Junior Okoli and Chas Appeti don’t just want to tell you a story. In Jungle, their new, music-centric drama series for Prime Video, Okoli and Appeti — a creative duo together known as Nothing Lost — they want to show you the truth.
Jungle is a six-part series that traces the intertwining lives and actions of different strangers with their own unique struggles. Told through a mixture of dialogue and music (the latter coming from some of the UK’s biggest rap talents, from Jaykae to Poundz), its first episodes introduce us to a soon-to-be dad trying to escape gang culture and a young mother who will go to any lengths to protect her children. The series is set in a semi-fictional, dystopian major city in England, which the characters refer to as ‘The Jungle’. Think: towering neon signage lighting up the night sky and retro cars souped up with futuristic holographic dashboards, yet still populated by trigger-happy police, skyscrapers, and violence.
Over Zoom, Okoli stresses the importance of creating a sense of timelessness in their depiction of the big city. He and Appeti steer away from giving any specific periods of time or pinpointing real places throughout the series. “We didn’t want it to be set in the present day, because then 10 years from now people will say ‘That was just for those people’ and ‘Things have changed since then’,” says Okoli. “If you look historically at every city, there’s a common thread. It’s lack of opportunity, frustration, the have-nots. We wanted people to focus on that; the message.” But why now? Beyond their shared love of storytelling, Appeti says that the duo “stopped waiting around trying to see if something comes along, we should just do it.”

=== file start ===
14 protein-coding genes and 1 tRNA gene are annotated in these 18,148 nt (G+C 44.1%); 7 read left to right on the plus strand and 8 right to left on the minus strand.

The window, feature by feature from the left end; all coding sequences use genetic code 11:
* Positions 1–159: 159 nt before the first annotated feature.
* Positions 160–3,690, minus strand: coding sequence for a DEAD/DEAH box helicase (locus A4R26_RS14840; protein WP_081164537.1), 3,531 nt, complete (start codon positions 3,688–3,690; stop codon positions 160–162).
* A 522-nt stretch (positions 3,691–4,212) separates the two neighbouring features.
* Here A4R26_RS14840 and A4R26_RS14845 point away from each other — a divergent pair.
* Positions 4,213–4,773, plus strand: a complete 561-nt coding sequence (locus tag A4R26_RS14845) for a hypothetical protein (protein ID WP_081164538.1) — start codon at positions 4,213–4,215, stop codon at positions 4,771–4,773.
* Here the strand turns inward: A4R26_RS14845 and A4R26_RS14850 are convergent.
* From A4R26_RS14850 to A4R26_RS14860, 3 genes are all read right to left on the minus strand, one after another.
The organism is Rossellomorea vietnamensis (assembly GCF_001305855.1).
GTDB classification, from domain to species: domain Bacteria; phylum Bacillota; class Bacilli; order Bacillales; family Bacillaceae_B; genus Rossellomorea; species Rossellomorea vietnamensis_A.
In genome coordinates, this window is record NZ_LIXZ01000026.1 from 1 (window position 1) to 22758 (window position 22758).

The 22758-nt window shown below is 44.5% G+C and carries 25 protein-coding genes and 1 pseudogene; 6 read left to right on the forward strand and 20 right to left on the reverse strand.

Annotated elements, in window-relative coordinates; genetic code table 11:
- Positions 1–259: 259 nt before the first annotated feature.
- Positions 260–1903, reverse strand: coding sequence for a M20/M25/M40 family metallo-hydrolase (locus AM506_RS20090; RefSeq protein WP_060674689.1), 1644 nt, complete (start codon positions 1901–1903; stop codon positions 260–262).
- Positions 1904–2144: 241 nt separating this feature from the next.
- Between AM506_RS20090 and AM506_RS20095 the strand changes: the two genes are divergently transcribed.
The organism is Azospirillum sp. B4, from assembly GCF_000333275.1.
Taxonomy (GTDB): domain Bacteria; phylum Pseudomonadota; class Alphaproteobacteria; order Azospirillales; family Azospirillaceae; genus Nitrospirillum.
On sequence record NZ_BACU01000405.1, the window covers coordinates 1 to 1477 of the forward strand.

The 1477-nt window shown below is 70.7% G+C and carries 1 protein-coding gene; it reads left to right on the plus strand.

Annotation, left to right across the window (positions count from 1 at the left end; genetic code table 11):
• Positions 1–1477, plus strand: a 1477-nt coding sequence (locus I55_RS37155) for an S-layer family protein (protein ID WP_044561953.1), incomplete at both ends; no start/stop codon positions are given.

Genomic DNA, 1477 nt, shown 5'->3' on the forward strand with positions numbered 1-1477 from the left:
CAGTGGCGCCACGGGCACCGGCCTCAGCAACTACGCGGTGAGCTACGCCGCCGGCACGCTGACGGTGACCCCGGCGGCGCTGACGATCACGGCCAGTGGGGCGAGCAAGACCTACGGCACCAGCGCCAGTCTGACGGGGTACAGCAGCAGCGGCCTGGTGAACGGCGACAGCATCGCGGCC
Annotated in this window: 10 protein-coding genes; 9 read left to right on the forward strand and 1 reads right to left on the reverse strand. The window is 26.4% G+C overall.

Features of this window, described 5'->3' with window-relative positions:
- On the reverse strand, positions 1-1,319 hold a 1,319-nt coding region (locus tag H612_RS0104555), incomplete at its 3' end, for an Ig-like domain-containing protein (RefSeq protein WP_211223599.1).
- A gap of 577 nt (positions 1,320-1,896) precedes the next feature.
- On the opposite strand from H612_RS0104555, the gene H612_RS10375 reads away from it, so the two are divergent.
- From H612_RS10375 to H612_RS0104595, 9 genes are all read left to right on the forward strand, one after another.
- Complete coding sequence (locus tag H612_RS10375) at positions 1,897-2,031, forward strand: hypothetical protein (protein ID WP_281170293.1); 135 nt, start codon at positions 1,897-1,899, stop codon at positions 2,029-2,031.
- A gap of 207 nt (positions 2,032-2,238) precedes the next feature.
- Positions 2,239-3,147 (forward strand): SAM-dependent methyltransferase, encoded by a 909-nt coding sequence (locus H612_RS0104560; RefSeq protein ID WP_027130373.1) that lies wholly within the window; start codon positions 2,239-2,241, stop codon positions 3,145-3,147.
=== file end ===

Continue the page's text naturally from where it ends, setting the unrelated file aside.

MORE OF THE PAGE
Before they came together to form Nothing Lost four years ago, Appeti was directing music videos for the likes of Tinchy Styder, Chip, and Giggs, while Okoli was a music manager who was discovering his passion for storytelling. The two hit it off and, after working on other videos together, began working on their crime drama. In the four years since conceiving the idea for Jungle in a café, to creating the pilot in a day-and-a-half, to the days leading up to the series’ release, the duo have been unwavering in their vision for Jungle: uncovering what makes us tick.
The first episode opens with a prologue about escapism and explores the true meaning of trauma. “We’re just wounded men out here,” says Gogo, one of the lead characters trying to escape the city, played by new talent Ezra Elliott. Acknowledging this trauma in people’s lives provided a jumping off point for Okoli and Appeti’s dissection of society. “For a long time, we didn’t know that we were traumatised. We just thought this is our natural disposition,” says Okoli. “Jungle is shining a light on what makes a demographic of people the way they are. The person you see walking down the street who looks aggressive or frustrated, they weren’t born like that. What series of events led to their demeanour? Ignorance is what breeds hatred and once you start to understand a demographic and a culture then there’s recourse for conversation.”
“[The musicians in the cast are] being put out of their comfort zone by playing a character, but we allow them to keep their artistic delivery and energy because it’s something you can’t take away from them”— Junior Okoli of Nothing Lost, co-creator of ‘Jungle’
Jungle works to uncover how poverty, class, and race intersect with violence, drugs and police brutality to infect communities in major cities. Okoli describes the series as “an abrupt slap in the face, a rude awakening and a splash of cold water on your face” and a means of working out how we learn from where we are today. It’s not for nothing that the show’s tagline is ‘This is not just a story.’
“It’s all real,” says Okoli. “It’s all collective experiences. That’s why we say, ‘You might be more comfortable to think of it as a story so you can switch off your TV at the end’ but that’s not the case for us because we can’t switch off our TVs. It is reality for us.”
Using UK rap, grime and drill throughout the series doesn’t just make for an incredible soundtrack — Okoli and Appeti champion it as a means of storytelling that they believe will resonate with a younger audience. “Jungle is somewhat Shakespearean in the sense that Shakespeare used poetry and hijinx comedy in his plays to convey a deeper message, to keep the viewer engaged in this more profound message,” says Okoli.